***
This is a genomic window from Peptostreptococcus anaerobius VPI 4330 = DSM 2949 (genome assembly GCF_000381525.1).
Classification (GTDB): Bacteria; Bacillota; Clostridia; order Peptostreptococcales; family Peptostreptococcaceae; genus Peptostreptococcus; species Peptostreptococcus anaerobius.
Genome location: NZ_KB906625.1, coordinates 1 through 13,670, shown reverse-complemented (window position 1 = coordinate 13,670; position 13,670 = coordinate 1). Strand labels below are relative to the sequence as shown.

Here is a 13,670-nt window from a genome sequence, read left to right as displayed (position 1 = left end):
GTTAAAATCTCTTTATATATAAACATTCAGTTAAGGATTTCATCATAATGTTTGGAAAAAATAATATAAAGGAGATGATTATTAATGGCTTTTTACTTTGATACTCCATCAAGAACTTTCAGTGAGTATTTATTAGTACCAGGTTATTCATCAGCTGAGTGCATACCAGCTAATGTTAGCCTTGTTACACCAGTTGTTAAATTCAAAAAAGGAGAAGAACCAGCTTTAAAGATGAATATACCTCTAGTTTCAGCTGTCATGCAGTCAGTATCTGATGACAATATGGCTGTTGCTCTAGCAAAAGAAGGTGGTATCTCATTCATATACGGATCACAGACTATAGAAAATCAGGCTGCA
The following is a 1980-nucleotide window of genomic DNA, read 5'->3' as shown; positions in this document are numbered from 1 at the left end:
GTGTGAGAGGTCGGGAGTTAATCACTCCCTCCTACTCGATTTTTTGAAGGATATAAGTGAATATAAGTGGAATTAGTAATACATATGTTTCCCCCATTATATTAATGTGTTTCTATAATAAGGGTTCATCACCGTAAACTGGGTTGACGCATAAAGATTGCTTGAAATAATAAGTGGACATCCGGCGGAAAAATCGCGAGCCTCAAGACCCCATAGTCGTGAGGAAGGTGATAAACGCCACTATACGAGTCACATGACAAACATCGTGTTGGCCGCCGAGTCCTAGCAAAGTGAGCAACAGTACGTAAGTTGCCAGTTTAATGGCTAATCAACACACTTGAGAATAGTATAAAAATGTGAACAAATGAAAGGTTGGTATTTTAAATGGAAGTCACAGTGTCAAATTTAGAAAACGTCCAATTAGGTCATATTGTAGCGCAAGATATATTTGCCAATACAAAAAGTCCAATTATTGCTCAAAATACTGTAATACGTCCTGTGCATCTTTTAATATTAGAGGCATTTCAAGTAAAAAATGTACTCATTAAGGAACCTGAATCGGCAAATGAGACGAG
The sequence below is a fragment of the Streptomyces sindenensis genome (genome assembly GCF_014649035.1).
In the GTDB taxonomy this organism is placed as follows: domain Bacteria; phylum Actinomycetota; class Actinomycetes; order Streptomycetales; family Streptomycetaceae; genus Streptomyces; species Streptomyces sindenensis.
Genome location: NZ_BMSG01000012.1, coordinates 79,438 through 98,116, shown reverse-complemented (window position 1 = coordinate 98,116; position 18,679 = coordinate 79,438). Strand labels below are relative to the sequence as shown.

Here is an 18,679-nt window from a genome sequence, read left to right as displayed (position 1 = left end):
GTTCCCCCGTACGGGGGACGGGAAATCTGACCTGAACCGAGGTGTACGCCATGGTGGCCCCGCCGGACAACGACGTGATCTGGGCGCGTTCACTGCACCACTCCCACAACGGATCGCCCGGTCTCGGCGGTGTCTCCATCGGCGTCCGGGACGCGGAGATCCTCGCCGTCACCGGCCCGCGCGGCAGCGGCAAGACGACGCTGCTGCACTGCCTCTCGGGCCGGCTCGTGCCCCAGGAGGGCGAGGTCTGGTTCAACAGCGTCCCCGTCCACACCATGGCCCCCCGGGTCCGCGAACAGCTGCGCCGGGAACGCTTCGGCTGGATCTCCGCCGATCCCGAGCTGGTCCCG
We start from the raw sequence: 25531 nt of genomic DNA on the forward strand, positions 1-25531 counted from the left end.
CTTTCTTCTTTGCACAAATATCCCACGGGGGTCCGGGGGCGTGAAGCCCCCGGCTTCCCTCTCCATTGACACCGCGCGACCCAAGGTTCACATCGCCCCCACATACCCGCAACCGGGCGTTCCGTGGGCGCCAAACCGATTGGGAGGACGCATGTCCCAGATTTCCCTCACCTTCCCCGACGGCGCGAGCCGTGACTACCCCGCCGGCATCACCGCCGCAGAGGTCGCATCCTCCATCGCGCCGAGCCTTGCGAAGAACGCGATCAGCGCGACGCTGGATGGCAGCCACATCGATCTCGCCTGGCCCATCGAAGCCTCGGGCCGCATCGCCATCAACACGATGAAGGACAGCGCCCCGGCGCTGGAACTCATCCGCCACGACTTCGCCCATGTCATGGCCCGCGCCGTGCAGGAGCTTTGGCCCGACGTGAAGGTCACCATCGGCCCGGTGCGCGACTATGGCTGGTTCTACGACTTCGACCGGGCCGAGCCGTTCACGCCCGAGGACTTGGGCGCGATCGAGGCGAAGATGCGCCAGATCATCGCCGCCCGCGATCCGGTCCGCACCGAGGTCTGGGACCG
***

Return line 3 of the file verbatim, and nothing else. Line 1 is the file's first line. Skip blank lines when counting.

Genome location: NZ_KB906625.1, coordinates 1 through 13,670, shown reverse-complemented (window position 1 = coordinate 13,670; position 13,670 = coordinate 1). Strand labels below are relative to the sequence as shown.